NIOSHTIC-2 Publications Search
Aerosol generation by blower motors as a bias in assessing aerosol penetration into cabin filtration systems.
Heitbrink WA; Collingwood S
J Occup Environ Hyg 2005 Jan; 2(1):45-53
In cabin filtration systems, blower motors pressurize a vehicle cabin with clean filtered air and recirculate air through an air-conditioning evaporator coil and a heater core. The exposure reduction offered by these cabins is evaluated by optical particle counters that measure size-dependent aerosol concentration inside and outside the cabin. The ratio of the inside-to-outside concentration is termed penetration. Blower motors use stationary carbon brushes to transmit an electrical current through a rotating armature that abrades the carbon brushes. This creates airborne dust that may affect experimental evaluations of aerosol penetration. To evaluate the magnitude of these dust emissions, blower motors were placed in a test chamber and operated at 12 and 13.5 volts DC. A vacuum cleaner drew 76 m3/hour (45 cfm) of air through HEPA filters, the test chamber, and through a 5 cm diameter pipe by a vacuum cleaner. An optical particle counter drew air through an isokinetic sampling probe and measured the size-dependent particle concentrations from 0.3 to 15 microm. The concentration of blower motor aerosol was between 2×10(5)and 1.8×10(6)particles/m3. Aerosol penetration into three stationary vehicles, two pesticide application vehicles and one tractor, were measured at two conditions: low concentration (outside in the winter) and high concentration (inside repair shops and burning incense sticks used as a supplemental aerosol source). For particles smaller than 1microm, the in-cabin concentrations can be explained by the blower motor emissions. For particles larger than 1µm, other aerosol sources, such as resuspended dirt, are present. Aerosol generated by the operation of the blower motor and by other sources can bias the exposure reduction measured by optical particle counters.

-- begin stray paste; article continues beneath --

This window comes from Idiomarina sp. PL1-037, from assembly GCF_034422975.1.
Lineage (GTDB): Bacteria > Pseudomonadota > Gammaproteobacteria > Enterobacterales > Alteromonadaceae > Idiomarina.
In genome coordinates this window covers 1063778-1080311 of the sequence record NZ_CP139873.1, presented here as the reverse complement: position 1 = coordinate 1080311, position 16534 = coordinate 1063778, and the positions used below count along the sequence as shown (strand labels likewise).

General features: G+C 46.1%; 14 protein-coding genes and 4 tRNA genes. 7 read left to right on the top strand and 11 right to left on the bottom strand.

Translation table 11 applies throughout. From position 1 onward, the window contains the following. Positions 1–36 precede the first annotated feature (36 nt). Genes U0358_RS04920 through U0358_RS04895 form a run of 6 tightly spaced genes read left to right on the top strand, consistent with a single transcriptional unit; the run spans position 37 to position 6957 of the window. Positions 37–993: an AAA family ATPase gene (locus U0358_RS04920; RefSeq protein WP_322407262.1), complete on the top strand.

Aerosol-generators; Aerosol-particles; Aerosols; Filtration; Particle-counters; Airborne-dusts; Air-treatment-equipment; Air-contamination; Engineering-controls; Particulate-dust; Particulates; Measurement-equipment; Quality-control; Occupational-exposure; Author Keywords: aerosol generated; bias; cabin filtration; carbon brushes
The University of Iowa, The College of Public Health, Department of Occupational and Environmental Health, 100 Oakdale Campus - 108 IREH, Iowa City, IA 52241
Grant-Number-T42-CCT-717547; Grant-Number-T42-OH-008414; Grant-Number-T42-OH-008491
Issue of Publication
Journal of Occupational and Environmental Hygiene
The University of Iowa, Iowa City, Iowa
Page last reviewed: May 5, 2020
Content source: National Institute for Occupational Safety and Health Education and Information Division